Part 4 of 5 in this series.
SJ: There is always the fear that once you have all of your customer base on Subscription, you’re not going to need to offer those benefits any more. Can you assure people that that’s not going to be the case, that you are going to keep being “nice” to your customers?
CC: Absolutely. I think my team and I spend as much time and brain energy trying to figure out how to enhance the program as anything else. Our goal is to make Subscription a compelling value proposition; to make it not only cost-effective but valuable in other ways. An example would be the Advantage Pack program. We had a history of Subscription including extensions and other little technology bonuses for subscribers. But last year, we said we’re going to do something different with that. One of the problems with our historical technical Extensions program is that it was optional for product line managers to either participate or not. It was optional for product line managers to localise those Extensions in languages other than English. It was optional to make those Extensions incremental install as opposed to requiring a full reinstallation of a product.
So last year, we turned a lot of our product development upside down and produced the Advantage Pack with a whole new set of requirements. A product had to be localised, it had to be incremental install, and the top 26 or 27 product lines all had to participate in delivering that value. We saw the impact in the form of a 150% increase in the downloads of that Advantage Pack. That’s an example of trying to improve the value, and you’re going to see some additional fairly significant moves on our part on the Advantage Pack this year that are going to have a lasting impact on Subscription and how people look at it. Next year, we plan to improve it yet more, and so on. I don’t see any end in sight. It’s a competitive world out there and the only way you survive is by continuing to improve and grow and add value, otherwise you get replaced, and nobody’s immune to that. No company, no market.
SJ: You said that there was a 150% increase in Advantage Pack downloads. What was increasing over what?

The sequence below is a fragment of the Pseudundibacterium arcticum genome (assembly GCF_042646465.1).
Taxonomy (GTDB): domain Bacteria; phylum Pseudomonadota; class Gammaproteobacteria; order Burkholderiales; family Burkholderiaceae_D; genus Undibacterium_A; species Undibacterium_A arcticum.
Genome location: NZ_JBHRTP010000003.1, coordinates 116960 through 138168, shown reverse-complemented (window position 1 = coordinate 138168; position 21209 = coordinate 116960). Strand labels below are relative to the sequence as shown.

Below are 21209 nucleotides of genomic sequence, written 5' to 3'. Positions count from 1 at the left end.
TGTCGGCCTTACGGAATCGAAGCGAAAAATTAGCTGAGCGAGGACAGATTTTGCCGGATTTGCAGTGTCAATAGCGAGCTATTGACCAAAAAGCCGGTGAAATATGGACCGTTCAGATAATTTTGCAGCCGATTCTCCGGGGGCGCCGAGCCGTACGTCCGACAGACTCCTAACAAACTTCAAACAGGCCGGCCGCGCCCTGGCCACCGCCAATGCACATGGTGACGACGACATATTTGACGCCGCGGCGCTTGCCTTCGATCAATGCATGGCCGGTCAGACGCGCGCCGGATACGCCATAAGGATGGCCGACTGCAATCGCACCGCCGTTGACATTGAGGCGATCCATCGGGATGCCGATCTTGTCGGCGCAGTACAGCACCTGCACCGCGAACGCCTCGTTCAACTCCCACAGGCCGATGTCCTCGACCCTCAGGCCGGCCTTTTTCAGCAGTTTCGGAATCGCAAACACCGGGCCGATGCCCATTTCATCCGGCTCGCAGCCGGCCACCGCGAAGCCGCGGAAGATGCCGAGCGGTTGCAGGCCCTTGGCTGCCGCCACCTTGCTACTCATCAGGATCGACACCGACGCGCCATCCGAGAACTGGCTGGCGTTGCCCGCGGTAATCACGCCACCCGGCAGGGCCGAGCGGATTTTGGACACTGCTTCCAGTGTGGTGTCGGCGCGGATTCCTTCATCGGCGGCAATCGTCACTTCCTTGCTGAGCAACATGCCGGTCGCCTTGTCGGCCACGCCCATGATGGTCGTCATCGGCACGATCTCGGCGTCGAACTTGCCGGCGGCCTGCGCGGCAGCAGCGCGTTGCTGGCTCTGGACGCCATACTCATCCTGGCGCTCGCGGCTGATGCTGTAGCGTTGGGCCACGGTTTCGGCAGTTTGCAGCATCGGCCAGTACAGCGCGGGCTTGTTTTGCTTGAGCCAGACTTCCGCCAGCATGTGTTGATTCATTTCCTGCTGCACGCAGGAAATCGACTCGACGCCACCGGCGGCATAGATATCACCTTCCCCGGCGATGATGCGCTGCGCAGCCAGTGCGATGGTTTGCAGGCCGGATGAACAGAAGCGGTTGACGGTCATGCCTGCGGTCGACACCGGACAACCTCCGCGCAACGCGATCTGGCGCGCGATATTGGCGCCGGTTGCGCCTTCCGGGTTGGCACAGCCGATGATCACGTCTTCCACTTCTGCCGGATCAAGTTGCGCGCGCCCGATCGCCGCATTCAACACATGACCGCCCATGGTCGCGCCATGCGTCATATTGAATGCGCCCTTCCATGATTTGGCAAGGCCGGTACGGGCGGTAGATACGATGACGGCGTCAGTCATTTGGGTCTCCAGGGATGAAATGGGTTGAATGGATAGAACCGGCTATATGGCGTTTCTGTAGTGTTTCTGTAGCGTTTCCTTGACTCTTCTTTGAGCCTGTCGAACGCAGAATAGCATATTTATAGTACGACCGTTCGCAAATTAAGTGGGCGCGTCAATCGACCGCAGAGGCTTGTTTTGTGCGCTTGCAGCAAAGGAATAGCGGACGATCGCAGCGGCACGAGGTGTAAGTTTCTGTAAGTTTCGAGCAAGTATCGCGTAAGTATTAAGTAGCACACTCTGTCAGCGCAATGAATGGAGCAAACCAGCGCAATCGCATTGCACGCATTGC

CC: Prior to Advantage Pack, we had the Extensions program. If you took all the Extensions for the various products for the prior year, the last year we had Extensions (2008), and you compare that to the number of downloads of the Advantage Pack, it’s a 150% increase of Advantage Pack downloads over Extensions.
SJ: But there had been no Extensions for AutoCAD since the very early years, right?
CC: No, there were Extensions for AutoCAD. For example, there was an AutoCAD Extension 2 years ago for PDF writing. This year, I don’t want to give the cat away, but you’re going to see some very interesting technology that is being made exclusively available to subscribers for no additional charge, that I think they will find quite interesting.
SJ: I was scratching my head to think of Extensions; after the initial burst when they first came out there was practically nothing. There was a trickle of them that came through for the various verticals, but I’m struggling to think of AutoCAD ones between, say, 2002 and 2007.
CC: I think you’re highlighting a potential example of a challenge that we had with the old Extensions program in that it was optional for product line managers to participate or not. Today, that’s not the case and that includes AutoCAD. They do participate in the Advantage Pack program and will continue to do so, along with Revit, Inventor and 20-odd other products that are our biggest sellers.
SJ: So that’s a permanent fixture as far as you’re concerned? The Advantage Packs aren’t going to disappear?
CC: Not unless we can come up with something better.
SJ: So there are no other nasties you have planned for customers? You’re not going to, for example, change the EULA so that Subscription is going to have to be paid otherwise your licenses don’t work any more?
CC: No, at this stage we don’t see any change to the perpetual license model if that’s what you’re referring to. We have a hybrid model, which is different from some industries. Some industries are all perpetual, some industries are all term-based licensing, we are still perpetual, plus Subscription or maintenance. I don’t see that changing. It’s hard to predict 50 years into the future, but we have no plans for that.
Callan Carpenter interview 1 – Autodesk and social media
Callan Carpenter interview 2 – upgrades a tiny minority
Callan Carpenter interview 3 – the cost of complexity
“I don’t want to give the cat away, but you’re going to see some very interesting technology that is being made exclusively available to subscribers for no additional charge, that I think they will find quite interesting.”
Callan Carpenter, why do you, and Autodesk, think it is necessary to offer ‘exclusive’ software to subscribers?
Autodesk, I believe, is a tool supplier ‘offering/selling’ productivity business tools to customers as a means of increasing the $ returns to Autodesk and share holders? Why then is it you believe it maybe good business to provide an ‘advantage service’ to a privileged group; deliberately disadvantaging one group of customers – by preventing them purchasing the same tools or ‘unjustifiably’ forcing them into subscription?
If the ‘valuable extensions’ – are actually valuable? – put a price on them for all and ‘maybe’ discount to a subscriber? Their exclusivity must be worth something else why would we want them?
‘Interesting Extensions’? We buy items of food, recreational and entertainment products because they are ‘interesting’ – we buy/use business software tools to earn income, to allow us to purchase and enjoy the others 😉